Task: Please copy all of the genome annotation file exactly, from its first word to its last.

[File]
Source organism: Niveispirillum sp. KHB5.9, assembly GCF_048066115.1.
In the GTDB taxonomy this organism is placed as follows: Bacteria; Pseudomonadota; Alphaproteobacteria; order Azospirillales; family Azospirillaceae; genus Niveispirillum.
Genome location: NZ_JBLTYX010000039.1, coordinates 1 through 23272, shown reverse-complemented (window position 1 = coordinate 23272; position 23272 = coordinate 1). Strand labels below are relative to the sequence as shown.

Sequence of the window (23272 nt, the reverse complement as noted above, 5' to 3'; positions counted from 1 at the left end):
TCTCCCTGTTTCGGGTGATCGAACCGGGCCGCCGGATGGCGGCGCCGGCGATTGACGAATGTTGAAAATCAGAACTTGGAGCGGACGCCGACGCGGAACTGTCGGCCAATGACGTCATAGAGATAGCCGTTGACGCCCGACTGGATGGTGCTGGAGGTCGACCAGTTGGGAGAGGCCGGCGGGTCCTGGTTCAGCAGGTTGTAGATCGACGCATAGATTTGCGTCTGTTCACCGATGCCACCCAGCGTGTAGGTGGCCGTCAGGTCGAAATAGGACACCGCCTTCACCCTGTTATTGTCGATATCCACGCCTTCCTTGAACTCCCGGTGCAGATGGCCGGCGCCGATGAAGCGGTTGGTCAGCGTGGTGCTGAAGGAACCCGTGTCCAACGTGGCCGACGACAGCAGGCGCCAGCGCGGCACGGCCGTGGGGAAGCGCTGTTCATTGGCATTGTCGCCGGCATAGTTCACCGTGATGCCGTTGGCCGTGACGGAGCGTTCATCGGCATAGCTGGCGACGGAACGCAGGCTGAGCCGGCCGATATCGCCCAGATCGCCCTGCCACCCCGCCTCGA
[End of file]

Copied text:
Source organism: Niveispirillum sp. KHB5.9, assembly GCF_048066115.1.
In the GTDB taxonomy this organism is placed as follows: Bacteria; Pseudomonadota; Alphaproteobacteria; order Azospirillales; family Azospirillaceae; genus Niveispirillum.
Genome location: NZ_JBLTYX010000039.1, coordinates 1 through 23272, shown reverse-complemented (window position 1 = coordinate 23272; position 23272 = coordinate 1). Strand labels below are relative to the sequence as shown.

Sequence of the window (23272 nt, the reverse complement as noted above, 5' to 3'; positions counted from 1 at the left end):
TCTCCCTGTTTCGGGTGATCGAACCGGGCCGCCGGATGGCGGCGCCGGCGATTGACGAATGTTGAAAATCAGAACTTGGAGCGGACGCCGACGCGGAACTGTCGGCCAATGACGTCATAGAGATAGCCGTTGACGCCCGACTGGATGGTGCTGGAGGTCGACCAGTTGGGAGAGGCCGGCGGGTCCTGGTTCAGCAGGTTGTAGATCGACGCATAGATTTGCGTCTGTTCACCGATGCCACCCAGCGTGTAGGTGGCCGTCAGGTCGAAATAGGACACCGCCTTCACCCTGTTATTGTCGATATCCACGCCTTCCTTGAACTCCCGGTGCAGATGGCCGGCGCCGATGAAGCGGTTGGTCAGCGTGGTGCTGAAGGAACCCGTGTCCAACGTGGCCGACGACAGCAGGCGCCAGCGCGGCACGGCCGTGGGGAAGCGCTGTTCATTGGCATTGTCGCCGGCATAGTTCACCGTGATGCCGTTGGCCGTGACGGAGCGTTCATCGGCATAGCTGGCGACGGAACGCAGGCTGAGCCGGCCGATATCGCCCAGATCGCCCTGCCACCCCGCCTCGA